“Yes, Sook, Sook Scovill, daughter of a good old-fashioned, patriotic farmer—Timothy Scovill, of Tanner's Mills, in the county of Tuggs—down East. And when I married Sook (Mrs. Fitz jumped up, a rustling of silk is heard—a door slams, and the old gentleman finishes his domestic narrative, solus!), she was as fine a gal as the State ever produced. We were poor, and we knew it; wasn't discouraged or put out, on the account of our poverty. We started in the world square; happy as clams, nothing but what was useful around us; it is a happy reflection to look back upon those old chairs, pine table, my father's old chest, and Sook's mother's old corner cupboard—the cracked pots and pans—the old stove—Sook as ruddy and bright as a full-blown rose, as she bent over the hot stove in our parlor, dining room, and kitchen—turning her slap-jacks, frying, baking and boiling, and I often by her side, with our first child, Nanny, on my—”

“Well, I hope by this time you're over your vulgar Pigginsborough recollections, Fitzfaddle!” exclaims Mrs. Fitz, re-entering the parlor.

“I was just concluding, my dear, the happy time when I sat and read to you, or held Nanny, while you—”

“Fitzfaddle, for goodness' sake—”

“While you—ruddy and bright, my dear, as the full-blown rose, bent over your mother's old cook stove—”

“Are you crazy, Fitz, or do you want to craze me?” cried the really tried woman.

“Turning your slap-jacks,” continues Fitz, suiting the action to the word.

“Fitzfaddle!” cries Mrs. Fitz, in the most sublimated paroxysm of pity and indignation, but Fitz let it come.

While I dandled Nanny on my knee!

A pause ensues; Fitzfaddle, in contemplation of the past, and Mrs. Fitz fortifying herself for the opening of a campaign to come. At length, after a deal of “dicker,” Fitz remembering only the bad dinners, small rooms, large bills, sick, parboiled state of the children, clash and clamor of his trips to the Springs, sea-side and mountain resorts; and Mrs. Fitz dwelling over the strong opposition (show and extravagance) she had run against the many ambitious shop-keepers' wives, tradesmen's, lawyers' and doctors' daughters—Mrs. Fitz gained her point, and the family,—Mrs. Fitz, the two now marriageable daughters—Anna Antoinette De Orville, and Eugenia Heloise De Orville, and Alexander Montressor De Orville, and two servants—start in style, for the famed city of Hull!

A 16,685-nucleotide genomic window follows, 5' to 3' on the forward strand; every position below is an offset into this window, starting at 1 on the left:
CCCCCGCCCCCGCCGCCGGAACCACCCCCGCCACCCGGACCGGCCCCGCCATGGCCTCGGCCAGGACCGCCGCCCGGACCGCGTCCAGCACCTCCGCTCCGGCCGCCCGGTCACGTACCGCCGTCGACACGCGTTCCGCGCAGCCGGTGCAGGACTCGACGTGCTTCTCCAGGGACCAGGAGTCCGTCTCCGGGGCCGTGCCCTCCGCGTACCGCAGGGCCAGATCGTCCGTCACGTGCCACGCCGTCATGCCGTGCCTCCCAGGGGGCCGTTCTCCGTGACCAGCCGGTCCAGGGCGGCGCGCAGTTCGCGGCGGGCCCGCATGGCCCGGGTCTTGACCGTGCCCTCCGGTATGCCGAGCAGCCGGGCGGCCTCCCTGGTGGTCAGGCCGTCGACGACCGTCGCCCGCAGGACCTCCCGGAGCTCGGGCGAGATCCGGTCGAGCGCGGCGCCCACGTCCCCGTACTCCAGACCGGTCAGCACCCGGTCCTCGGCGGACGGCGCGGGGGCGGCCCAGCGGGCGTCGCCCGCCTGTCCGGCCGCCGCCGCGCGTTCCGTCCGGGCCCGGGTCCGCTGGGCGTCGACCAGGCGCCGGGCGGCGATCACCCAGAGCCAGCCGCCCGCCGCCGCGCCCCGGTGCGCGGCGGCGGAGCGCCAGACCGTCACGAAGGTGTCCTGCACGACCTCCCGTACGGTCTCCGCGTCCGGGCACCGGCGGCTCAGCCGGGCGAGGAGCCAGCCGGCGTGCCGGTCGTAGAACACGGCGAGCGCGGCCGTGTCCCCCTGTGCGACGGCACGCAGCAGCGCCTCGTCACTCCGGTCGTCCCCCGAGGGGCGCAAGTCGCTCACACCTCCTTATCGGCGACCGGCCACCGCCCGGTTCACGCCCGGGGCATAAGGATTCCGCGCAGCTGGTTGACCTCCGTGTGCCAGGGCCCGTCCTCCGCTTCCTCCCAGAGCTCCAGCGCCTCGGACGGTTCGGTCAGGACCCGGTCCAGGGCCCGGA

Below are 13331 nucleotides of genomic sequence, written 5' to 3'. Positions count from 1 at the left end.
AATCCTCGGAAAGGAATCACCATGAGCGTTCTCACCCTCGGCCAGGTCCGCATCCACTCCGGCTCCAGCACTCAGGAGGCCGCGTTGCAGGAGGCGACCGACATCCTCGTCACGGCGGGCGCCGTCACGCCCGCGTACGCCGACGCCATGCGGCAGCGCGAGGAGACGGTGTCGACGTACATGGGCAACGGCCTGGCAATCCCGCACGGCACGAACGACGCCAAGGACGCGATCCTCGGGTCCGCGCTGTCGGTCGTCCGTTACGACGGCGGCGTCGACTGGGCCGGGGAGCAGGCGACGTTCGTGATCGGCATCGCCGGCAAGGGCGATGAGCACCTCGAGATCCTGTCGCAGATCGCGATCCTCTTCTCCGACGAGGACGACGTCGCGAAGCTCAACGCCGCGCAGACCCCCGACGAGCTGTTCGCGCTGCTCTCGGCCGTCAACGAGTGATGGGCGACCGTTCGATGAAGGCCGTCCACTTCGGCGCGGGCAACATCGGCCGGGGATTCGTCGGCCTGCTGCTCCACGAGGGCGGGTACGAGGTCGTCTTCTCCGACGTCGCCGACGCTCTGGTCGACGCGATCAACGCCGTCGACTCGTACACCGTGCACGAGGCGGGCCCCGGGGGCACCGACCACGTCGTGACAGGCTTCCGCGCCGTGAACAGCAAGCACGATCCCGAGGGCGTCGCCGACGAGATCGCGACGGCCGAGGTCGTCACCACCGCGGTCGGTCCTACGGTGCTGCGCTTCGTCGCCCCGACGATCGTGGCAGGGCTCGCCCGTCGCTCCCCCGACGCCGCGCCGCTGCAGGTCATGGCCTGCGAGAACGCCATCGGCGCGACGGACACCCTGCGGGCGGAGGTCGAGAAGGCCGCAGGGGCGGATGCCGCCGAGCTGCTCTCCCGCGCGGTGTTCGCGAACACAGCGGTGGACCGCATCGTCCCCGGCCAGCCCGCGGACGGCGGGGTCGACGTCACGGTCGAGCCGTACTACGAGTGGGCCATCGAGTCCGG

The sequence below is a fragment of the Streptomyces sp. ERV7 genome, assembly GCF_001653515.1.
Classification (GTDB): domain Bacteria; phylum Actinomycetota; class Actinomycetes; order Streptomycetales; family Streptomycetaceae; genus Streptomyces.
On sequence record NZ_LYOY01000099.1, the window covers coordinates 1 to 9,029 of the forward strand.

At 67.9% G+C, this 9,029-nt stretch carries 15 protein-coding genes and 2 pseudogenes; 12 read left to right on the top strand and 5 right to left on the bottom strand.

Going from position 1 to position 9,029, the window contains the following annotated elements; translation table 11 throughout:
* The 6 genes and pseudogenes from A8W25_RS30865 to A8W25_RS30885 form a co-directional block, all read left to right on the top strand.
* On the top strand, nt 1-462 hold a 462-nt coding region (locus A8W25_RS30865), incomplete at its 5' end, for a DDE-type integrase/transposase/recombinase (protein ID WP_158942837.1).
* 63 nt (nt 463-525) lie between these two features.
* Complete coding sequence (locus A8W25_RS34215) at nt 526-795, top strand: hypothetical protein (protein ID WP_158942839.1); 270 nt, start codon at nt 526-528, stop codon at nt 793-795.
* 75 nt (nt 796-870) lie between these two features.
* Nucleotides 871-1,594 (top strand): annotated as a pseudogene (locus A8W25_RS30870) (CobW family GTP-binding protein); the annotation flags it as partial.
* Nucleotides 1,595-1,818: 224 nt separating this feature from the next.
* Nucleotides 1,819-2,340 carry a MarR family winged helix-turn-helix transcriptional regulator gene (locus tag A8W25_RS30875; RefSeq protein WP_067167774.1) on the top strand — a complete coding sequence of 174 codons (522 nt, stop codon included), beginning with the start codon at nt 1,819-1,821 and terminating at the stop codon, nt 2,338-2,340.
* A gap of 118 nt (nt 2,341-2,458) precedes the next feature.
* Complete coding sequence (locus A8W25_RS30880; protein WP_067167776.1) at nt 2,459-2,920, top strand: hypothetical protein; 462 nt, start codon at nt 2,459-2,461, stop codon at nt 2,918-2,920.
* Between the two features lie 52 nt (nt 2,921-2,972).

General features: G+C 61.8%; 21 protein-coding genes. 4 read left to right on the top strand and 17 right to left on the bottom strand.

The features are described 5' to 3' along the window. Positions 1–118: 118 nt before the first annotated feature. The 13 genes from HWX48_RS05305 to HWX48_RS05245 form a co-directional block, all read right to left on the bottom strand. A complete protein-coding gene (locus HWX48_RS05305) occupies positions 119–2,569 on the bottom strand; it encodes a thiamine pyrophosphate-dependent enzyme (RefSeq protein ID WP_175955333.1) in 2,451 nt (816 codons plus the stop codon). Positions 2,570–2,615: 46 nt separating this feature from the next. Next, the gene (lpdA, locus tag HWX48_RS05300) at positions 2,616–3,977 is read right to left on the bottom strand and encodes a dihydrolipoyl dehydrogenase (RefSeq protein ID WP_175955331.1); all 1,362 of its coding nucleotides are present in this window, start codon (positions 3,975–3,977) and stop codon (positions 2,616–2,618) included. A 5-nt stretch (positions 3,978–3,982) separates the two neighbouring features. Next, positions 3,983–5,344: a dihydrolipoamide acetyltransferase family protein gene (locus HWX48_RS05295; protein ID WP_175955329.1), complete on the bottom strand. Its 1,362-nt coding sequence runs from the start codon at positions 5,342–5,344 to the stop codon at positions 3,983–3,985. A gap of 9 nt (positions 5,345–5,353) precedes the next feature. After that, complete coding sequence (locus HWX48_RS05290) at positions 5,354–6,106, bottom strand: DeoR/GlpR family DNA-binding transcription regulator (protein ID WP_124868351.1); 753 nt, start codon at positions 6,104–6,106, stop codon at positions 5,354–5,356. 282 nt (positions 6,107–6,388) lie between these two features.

It was yet early in the season, and Fitzfaddle had secured, upon accommodating terms, rooms &c., of Mrs. Fitzfaddle's own choosing. With the diplomacy of five prime ministers, and with all the pride, pomp and circumstance of a fine-looking woman of two-and-forty,—husband rich, and indulgent at that; armed with two “marriageable daughters,” you may—if at all familiar with life at a “watering-place,” fancy Mrs. Fitzfaddle's feelings, and perhaps, also, about a third of the swarth she cut. The first evident opposition Mrs. Fitz encountered, was from the wife of a wine merchant. This lady made her entree at ——House, with a pair of bays and “body servant,” two poodles, and an immensity of band boxes, patent leather trunks, and—her husband. The first day Mrs. Oldport sat at table, her new style of dress, and her European jewels, were the afternoon talk; but at tea, the Fitzfaddles spread, and Mrs. Oldport was bedimmed, easy; the next day, however, “turned up” an artist's wife and daughter, whose unique elegance of dress and proficiency in music took down the entire collection! Mrs. Michael Angelo Smythe and daughter captivated two of Mrs. Fitzfaddle's “circle”—a young naval gent and a 'quasi Southern planter, much to her chagrin and Fitzfaddle's pecuniary suffering; for next evening Mrs. F. got up,—to get back her two recruits—a grand private hop, at a cost of $130! And the close of the week brought such a cloud of beauty, jewels, marriageable daughters and ambitious mothers, wives, &c., that Mrs. Fitzfaddle got into such a worry with her diplomatic arrangements, her competitions, stratagems,—her fuss, her jewels, silks, satins and feathers, that a nervous-headache preceded a typhus fever, and the unfortunate lady was forced to retire from the field of her glory at the end of the third week, entirely prostrated; and poor Jonas Fitzfaddle out of pocket—more or less—five hundred dollars! The last we heard of Fitzfaddle, he was apostrophizing the good old times when he rejoiced in five old chairs—cook stove—slap-jacks, &c.!